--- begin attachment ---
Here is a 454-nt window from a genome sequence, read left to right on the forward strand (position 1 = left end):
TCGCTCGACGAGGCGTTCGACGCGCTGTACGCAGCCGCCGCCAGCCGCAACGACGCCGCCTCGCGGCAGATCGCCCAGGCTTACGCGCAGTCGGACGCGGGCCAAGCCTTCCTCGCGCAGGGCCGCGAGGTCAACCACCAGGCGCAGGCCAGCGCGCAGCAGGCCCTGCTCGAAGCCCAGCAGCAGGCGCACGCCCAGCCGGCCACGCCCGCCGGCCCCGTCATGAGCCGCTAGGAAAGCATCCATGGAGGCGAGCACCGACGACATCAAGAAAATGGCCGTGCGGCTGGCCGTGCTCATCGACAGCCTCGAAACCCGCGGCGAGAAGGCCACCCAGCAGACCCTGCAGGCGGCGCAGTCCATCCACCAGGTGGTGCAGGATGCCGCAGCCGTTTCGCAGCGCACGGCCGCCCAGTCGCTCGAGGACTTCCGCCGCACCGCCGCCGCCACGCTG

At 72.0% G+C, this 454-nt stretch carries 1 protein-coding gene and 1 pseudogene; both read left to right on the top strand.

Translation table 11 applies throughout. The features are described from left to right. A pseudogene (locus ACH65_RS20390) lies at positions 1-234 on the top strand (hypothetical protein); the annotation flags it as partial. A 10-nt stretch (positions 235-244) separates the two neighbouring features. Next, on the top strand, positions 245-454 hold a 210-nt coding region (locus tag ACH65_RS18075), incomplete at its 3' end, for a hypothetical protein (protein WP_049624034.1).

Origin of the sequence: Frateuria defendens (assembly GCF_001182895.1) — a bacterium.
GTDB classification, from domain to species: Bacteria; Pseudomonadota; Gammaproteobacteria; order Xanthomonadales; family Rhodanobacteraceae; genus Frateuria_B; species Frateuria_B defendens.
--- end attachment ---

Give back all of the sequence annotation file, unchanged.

Here is a 454-nt window from a genome sequence, read left to right on the forward strand (position 1 = left end):
TCGCTCGACGAGGCGTTCGACGCGCTGTACGCAGCCGCCGCCAGCCGCAACGACGCCGCCTCGCGGCAGATCGCCCAGGCTTACGCGCAGTCGGACGCGGGCCAAGCCTTCCTCGCGCAGGGCCGCGAGGTCAACCACCAGGCGCAGGCCAGCGCGCAGCAGGCCCTGCTCGAAGCCCAGCAGCAGGCGCACGCCCAGCCGGCCACGCCCGCCGGCCCCGTCATGAGCCGCTAGGAAAGCATCCATGGAGGCGAGCACCGACGACATCAAGAAAATGGCCGTGCGGCTGGCCGTGCTCATCGACAGCCTCGAAACCCGCGGCGAGAAGGCCACCCAGCAGACCCTGCAGGCGGCGCAGTCCATCCACCAGGTGGTGCAGGATGCCGCAGCCGTTTCGCAGCGCACGGCCGCCCAGTCGCTCGAGGACTTCCGCCGCACCGCCGCCGCCACGCTG

At 72.0% G+C, this 454-nt stretch carries 1 protein-coding gene and 1 pseudogene; both read left to right on the top strand.

Translation table 11 applies throughout. The features are described from left to right. A pseudogene (locus ACH65_RS20390) lies at positions 1-234 on the top strand (hypothetical protein); the annotation flags it as partial. A 10-nt stretch (positions 235-244) separates the two neighbouring features. Next, on the top strand, positions 245-454 hold a 210-nt coding region (locus tag ACH65_RS18075), incomplete at its 3' end, for a hypothetical protein (protein WP_049624034.1).

Origin of the sequence: Frateuria defendens (assembly GCF_001182895.1) — a bacterium.
GTDB classification, from domain to species: Bacteria; Pseudomonadota; Gammaproteobacteria; order Xanthomonadales; family Rhodanobacteraceae; genus Frateuria_B; species Frateuria_B defendens.